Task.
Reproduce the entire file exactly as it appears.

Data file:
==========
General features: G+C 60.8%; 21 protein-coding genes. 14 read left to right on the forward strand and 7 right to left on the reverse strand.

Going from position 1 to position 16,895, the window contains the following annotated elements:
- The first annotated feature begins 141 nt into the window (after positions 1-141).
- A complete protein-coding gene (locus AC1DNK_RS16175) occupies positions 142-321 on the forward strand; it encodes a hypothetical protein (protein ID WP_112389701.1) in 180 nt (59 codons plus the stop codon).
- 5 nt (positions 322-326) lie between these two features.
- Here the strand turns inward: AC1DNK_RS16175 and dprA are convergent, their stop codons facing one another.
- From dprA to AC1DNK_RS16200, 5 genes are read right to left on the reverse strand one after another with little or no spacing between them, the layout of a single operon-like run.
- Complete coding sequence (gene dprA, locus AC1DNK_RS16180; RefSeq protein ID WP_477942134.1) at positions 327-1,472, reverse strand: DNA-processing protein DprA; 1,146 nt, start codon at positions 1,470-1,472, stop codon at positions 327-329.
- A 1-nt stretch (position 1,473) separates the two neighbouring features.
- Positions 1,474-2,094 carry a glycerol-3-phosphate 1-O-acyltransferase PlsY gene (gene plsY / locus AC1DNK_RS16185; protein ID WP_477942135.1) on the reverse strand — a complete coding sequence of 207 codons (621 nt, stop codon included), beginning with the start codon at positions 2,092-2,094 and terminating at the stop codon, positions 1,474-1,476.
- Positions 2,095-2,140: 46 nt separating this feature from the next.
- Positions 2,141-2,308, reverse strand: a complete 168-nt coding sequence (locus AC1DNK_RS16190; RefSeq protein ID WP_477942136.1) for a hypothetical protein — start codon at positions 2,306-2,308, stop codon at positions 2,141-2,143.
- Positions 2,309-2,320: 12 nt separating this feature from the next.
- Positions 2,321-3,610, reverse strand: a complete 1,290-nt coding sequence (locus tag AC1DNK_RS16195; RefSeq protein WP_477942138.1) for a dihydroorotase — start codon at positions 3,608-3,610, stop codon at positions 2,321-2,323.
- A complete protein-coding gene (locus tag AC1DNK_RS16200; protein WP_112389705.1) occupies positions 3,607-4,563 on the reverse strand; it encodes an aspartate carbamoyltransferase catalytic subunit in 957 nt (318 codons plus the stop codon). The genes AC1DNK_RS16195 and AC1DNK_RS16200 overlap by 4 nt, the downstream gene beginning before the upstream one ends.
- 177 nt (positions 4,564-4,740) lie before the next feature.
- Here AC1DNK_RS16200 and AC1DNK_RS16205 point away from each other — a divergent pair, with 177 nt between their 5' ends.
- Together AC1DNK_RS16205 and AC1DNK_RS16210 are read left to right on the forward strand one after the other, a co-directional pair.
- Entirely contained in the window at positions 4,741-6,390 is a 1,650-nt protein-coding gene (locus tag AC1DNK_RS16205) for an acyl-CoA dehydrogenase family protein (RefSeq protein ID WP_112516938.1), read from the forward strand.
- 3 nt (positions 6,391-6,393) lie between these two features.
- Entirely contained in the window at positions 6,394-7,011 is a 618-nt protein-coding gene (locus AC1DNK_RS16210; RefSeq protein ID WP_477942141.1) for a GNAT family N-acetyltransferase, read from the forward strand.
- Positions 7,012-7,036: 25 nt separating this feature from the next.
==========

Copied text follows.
General features: G+C 60.8%; 21 protein-coding genes. 14 read left to right on the forward strand and 7 right to left on the reverse strand.

Going from position 1 to position 16,895, the window contains the following annotated elements:
- The first annotated feature begins 141 nt into the window (after positions 1-141).
- A complete protein-coding gene (locus AC1DNK_RS16175) occupies positions 142-321 on the forward strand; it encodes a hypothetical protein (protein ID WP_112389701.1) in 180 nt (59 codons plus the stop codon).
- 5 nt (positions 322-326) lie between these two features.
- Here the strand turns inward: AC1DNK_RS16175 and dprA are convergent, their stop codons facing one another.
- From dprA to AC1DNK_RS16200, 5 genes are read right to left on the reverse strand one after another with little or no spacing between them, the layout of a single operon-like run.
- Complete coding sequence (gene dprA, locus AC1DNK_RS16180; RefSeq protein ID WP_477942134.1) at positions 327-1,472, reverse strand: DNA-processing protein DprA; 1,146 nt, start codon at positions 1,470-1,472, stop codon at positions 327-329.
- A 1-nt stretch (position 1,473) separates the two neighbouring features.
- Positions 1,474-2,094 carry a glycerol-3-phosphate 1-O-acyltransferase PlsY gene (gene plsY / locus AC1DNK_RS16185; protein ID WP_477942135.1) on the reverse strand — a complete coding sequence of 207 codons (621 nt, stop codon included), beginning with the start codon at positions 2,092-2,094 and terminating at the stop codon, positions 1,474-1,476.
- Positions 2,095-2,140: 46 nt separating this feature from the next.
- Positions 2,141-2,308, reverse strand: a complete 168-nt coding sequence (locus AC1DNK_RS16190; RefSeq protein ID WP_477942136.1) for a hypothetical protein — start codon at positions 2,306-2,308, stop codon at positions 2,141-2,143.
- Positions 2,309-2,320: 12 nt separating this feature from the next.
- Positions 2,321-3,610, reverse strand: a complete 1,290-nt coding sequence (locus tag AC1DNK_RS16195; RefSeq protein WP_477942138.1) for a dihydroorotase — start codon at positions 3,608-3,610, stop codon at positions 2,321-2,323.
- A complete protein-coding gene (locus tag AC1DNK_RS16200; protein WP_112389705.1) occupies positions 3,607-4,563 on the reverse strand; it encodes an aspartate carbamoyltransferase catalytic subunit in 957 nt (318 codons plus the stop codon). The genes AC1DNK_RS16195 and AC1DNK_RS16200 overlap by 4 nt, the downstream gene beginning before the upstream one ends.
- 177 nt (positions 4,564-4,740) lie before the next feature.
- Here AC1DNK_RS16200 and AC1DNK_RS16205 point away from each other — a divergent pair, with 177 nt between their 5' ends.
- Together AC1DNK_RS16205 and AC1DNK_RS16210 are read left to right on the forward strand one after the other, a co-directional pair.
- Entirely contained in the window at positions 4,741-6,390 is a 1,650-nt protein-coding gene (locus tag AC1DNK_RS16205) for an acyl-CoA dehydrogenase family protein (RefSeq protein ID WP_112516938.1), read from the forward strand.
- 3 nt (positions 6,391-6,393) lie between these two features.
- Entirely contained in the window at positions 6,394-7,011 is a 618-nt protein-coding gene (locus AC1DNK_RS16210; RefSeq protein ID WP_477942141.1) for a GNAT family N-acetyltransferase, read from the forward strand.
- Positions 7,012-7,036: 25 nt separating this feature from the next.